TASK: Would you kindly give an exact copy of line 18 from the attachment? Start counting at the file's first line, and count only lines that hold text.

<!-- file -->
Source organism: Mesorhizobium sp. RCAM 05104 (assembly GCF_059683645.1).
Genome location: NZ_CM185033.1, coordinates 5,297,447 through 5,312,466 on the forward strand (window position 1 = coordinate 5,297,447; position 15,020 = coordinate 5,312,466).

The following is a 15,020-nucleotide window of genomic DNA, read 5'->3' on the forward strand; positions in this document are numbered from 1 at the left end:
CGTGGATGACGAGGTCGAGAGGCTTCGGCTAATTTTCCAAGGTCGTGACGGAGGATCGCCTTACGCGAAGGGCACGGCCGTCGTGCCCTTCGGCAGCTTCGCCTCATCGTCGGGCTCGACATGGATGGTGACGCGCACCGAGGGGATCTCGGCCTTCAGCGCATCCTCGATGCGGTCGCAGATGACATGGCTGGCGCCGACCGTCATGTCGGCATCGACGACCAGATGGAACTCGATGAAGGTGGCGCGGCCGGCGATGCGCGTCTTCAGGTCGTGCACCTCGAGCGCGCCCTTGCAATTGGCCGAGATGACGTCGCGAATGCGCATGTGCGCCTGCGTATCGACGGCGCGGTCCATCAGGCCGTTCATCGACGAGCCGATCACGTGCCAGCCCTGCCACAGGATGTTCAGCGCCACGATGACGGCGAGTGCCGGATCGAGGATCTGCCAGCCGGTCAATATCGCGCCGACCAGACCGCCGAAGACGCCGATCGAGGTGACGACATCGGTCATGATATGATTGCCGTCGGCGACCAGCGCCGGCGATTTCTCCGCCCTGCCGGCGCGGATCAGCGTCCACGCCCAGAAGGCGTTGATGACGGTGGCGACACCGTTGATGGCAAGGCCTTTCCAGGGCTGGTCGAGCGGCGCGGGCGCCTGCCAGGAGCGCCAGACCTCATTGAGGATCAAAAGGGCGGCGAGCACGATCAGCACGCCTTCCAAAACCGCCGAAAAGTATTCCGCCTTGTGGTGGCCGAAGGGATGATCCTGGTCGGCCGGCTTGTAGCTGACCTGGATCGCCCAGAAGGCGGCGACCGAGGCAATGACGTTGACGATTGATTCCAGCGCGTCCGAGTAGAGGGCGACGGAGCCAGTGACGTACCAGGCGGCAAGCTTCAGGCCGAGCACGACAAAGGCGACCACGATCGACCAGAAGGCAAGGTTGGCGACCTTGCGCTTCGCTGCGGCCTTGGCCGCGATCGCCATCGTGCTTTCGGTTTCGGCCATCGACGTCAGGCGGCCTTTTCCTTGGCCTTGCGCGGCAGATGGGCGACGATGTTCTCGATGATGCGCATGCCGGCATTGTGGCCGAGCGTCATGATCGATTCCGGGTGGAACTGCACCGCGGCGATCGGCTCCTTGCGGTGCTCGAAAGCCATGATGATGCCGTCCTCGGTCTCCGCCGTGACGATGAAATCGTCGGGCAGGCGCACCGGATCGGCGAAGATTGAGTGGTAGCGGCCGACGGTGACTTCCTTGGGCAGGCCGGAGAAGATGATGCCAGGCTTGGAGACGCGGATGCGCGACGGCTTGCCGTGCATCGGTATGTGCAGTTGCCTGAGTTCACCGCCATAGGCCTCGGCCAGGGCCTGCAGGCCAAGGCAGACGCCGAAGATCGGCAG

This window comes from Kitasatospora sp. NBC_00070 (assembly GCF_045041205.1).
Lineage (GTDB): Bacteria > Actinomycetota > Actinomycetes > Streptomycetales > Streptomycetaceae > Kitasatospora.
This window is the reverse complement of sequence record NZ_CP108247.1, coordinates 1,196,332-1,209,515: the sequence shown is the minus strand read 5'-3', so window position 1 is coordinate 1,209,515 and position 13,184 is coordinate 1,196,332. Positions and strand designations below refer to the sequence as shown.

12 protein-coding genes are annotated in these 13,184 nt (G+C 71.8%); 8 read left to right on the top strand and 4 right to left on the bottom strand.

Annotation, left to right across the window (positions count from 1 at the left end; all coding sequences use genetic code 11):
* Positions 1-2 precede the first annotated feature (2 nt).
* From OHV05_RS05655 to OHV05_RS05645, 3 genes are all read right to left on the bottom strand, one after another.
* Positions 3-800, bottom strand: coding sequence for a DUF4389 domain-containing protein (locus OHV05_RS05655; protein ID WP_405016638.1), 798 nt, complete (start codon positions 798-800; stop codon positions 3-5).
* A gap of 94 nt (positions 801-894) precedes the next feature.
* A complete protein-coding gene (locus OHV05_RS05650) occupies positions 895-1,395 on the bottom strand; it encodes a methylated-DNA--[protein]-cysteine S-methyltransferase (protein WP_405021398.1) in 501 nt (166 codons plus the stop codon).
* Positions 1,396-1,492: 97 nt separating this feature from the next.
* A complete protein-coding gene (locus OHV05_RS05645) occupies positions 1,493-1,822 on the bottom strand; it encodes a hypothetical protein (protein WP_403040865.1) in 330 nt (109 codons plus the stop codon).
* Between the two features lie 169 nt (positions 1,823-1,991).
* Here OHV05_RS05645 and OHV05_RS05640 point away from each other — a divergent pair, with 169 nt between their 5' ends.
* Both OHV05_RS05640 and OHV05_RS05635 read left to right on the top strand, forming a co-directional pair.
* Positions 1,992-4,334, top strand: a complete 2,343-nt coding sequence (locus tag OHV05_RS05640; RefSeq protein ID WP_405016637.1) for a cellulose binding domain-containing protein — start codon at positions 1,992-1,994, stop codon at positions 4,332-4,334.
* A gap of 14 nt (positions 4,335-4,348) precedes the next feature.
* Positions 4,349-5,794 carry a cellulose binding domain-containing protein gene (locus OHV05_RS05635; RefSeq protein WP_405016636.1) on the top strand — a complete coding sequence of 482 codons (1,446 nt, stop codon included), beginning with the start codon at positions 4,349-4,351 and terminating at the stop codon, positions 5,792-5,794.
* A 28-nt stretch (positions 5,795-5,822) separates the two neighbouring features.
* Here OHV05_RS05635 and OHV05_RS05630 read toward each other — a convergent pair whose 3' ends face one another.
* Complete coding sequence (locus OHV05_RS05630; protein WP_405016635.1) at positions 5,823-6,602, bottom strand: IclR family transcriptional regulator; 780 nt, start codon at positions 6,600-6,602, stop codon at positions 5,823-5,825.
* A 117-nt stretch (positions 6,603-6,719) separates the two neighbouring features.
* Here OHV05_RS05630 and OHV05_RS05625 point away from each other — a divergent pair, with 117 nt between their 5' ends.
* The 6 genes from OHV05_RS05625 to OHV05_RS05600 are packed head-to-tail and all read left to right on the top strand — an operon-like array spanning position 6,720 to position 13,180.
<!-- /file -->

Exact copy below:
* Here OHV05_RS05645 and OHV05_RS05640 point away from each other — a divergent pair, with 169 nt between their 5' ends.